• Implication: AL pitchers should hit batters less.
  • Similar to Sam Peltzman’s findings that seat-belt laws and auto air bags promote riskier driving.
  • However, the penalty for a hit batter is that the batter is awarded first base. Pitchers are weak hitters, and are followed in the lineup by the best hitters, and so giving them a free pass is costly. This too would prompt the NL to have lower rates of hit pitchers.
testing the deterrence theory
Testing the deterrence theory
  • Previous work notes that AL pitchers hit batters less than NL pitchers. But these are “macro” studies, not looking at individual “micro” events.
  • Test: Regress probability of any player getting hit on whether DH rule is in effect, batter OPS, pitcher-quality measures (opposing OPS, pitcher’s walk rate – to standardize for unintentional HBP), opponent being HBP in previous half-inning, whether pitcher appears in inning with HBP in previous half-inning, whether previous hitter hit home run, game situation.
  • Findings: large score differential, team currently losing, at-bat following home run, HBP in previous half-inning, and pitcher hitting after previous HBP. Latter increases pitcher’s probability of being hit by four times.
  • Lack of pitchers hitting explains 80% of difference between HBP rates in AL, NL.
the late 1990s mystery
The late-1990s mystery
  • In the second half of the 1990s, NL HBP rates rose above AL temporarily for first time.
  • Explanation: expansion disproportionately affected NL (three new teams). Therefore lower pitcher quality in NL.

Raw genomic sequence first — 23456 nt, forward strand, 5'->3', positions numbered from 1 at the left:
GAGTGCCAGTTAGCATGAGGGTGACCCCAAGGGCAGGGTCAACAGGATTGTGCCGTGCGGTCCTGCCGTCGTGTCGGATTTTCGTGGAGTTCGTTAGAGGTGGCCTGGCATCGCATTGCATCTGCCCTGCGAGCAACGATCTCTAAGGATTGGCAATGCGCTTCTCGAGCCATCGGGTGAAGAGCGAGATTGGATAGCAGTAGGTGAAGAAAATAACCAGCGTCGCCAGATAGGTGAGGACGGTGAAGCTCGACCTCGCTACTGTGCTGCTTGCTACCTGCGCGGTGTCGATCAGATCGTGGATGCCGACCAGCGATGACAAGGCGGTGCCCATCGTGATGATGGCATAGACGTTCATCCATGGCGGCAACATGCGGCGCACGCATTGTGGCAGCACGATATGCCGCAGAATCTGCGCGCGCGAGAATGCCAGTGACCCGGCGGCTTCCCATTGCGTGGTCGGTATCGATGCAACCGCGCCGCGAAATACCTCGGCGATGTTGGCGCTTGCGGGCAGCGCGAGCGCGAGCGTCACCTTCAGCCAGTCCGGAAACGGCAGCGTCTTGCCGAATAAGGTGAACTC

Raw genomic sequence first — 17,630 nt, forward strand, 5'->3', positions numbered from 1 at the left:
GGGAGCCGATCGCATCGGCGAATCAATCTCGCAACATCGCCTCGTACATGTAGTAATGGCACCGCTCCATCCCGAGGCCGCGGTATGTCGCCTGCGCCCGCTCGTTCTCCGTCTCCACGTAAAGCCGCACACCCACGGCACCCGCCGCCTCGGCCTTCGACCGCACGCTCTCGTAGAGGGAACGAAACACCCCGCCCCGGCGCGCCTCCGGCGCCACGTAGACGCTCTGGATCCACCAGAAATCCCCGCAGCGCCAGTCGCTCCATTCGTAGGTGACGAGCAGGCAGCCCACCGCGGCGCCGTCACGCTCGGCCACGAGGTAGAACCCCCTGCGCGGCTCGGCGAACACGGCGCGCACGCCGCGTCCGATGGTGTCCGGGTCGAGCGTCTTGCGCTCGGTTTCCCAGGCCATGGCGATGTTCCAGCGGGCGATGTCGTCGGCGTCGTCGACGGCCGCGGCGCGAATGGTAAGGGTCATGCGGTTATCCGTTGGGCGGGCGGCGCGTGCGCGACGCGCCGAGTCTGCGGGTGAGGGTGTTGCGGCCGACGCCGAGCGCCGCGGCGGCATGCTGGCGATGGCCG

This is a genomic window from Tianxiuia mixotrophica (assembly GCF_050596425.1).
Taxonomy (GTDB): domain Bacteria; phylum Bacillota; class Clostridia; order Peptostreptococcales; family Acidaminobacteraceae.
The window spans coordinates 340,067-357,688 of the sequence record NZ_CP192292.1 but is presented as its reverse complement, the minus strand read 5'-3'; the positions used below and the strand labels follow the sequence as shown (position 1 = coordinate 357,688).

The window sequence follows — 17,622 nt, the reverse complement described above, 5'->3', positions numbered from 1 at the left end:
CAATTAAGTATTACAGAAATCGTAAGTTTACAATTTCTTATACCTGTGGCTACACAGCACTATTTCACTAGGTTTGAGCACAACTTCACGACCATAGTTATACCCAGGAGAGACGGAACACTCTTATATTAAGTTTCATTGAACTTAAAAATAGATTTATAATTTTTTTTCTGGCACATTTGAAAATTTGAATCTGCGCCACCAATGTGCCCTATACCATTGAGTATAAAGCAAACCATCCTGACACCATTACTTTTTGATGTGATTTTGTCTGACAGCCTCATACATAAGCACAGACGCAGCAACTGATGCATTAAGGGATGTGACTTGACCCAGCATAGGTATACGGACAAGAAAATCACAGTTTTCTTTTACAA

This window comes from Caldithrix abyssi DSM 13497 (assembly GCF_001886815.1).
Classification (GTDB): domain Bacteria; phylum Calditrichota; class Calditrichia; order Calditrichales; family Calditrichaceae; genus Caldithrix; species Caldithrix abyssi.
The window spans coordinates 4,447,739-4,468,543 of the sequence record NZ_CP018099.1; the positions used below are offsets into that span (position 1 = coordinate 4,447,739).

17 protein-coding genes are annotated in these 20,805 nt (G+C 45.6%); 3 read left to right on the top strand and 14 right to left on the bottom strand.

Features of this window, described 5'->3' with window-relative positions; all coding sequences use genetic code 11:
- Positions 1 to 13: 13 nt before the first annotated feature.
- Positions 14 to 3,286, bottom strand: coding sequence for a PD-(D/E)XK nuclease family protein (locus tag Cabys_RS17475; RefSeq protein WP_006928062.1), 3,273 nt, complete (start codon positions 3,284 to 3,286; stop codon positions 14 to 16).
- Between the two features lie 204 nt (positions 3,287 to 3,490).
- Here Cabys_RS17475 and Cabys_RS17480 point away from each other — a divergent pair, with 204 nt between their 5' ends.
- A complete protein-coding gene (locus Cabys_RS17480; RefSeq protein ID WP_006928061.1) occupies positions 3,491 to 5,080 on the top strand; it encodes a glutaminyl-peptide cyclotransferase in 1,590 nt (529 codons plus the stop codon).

• In addition, “double warning rule” had disproportionate effect on AL rates, since they were higher to begin with.
Deterrence example #2: Fouls in college basketball (Robert E. McCormick and Robert D. Tollison, Journal of Political Economy 1984).
  • Atlantic Coast Conference (ACC) had third official some of the time, 1954-1983.
  • Effect on fouls called ambiguous: more fouls will be detected, but fewer may be committed to begin with. Fouls (called and not) will decline, but number actually called could go either way.
mccormick and tollison continued
McCormick and Tollison (continued)
  • Data: ACC tournament games; three officials, 1979-1983 and two before.
  • Also, two rule changes: prior to 1973, first six fouls in a half led to one free throw.
  • Testing effect of third official: regress fouls called on game score, team height difference, difference in team and coach experience, importance of game (measured by attendance), referee experience, number of officials, costs and benefits of fouling (fouled team’s field-goal and free throw shooting percentage), pace of game (combined score).
  • Primary result: number of officials is negatively related to fouls called – about 17 per game. All other variables except attendance significant as expected.
what about tendency toward false arrests i e bad foul calls
What about tendency toward “false arrests” – i.e., bad foul calls?
  • Indirect test: number of upsets in tournament. Assumption: the better the officiating, the more likely the higher-seeded team will win. A third official might preserve the mean of game outcomes but lower the variance.
  • Must also standardize for rise in size of NCAA tournament.
  • Third official reduces chance of upset by ten percent, other things equal. A third official reduces the variance of game outcomes.
  • A third official also increases scoring, which authors interpret as less output-destroying conflict.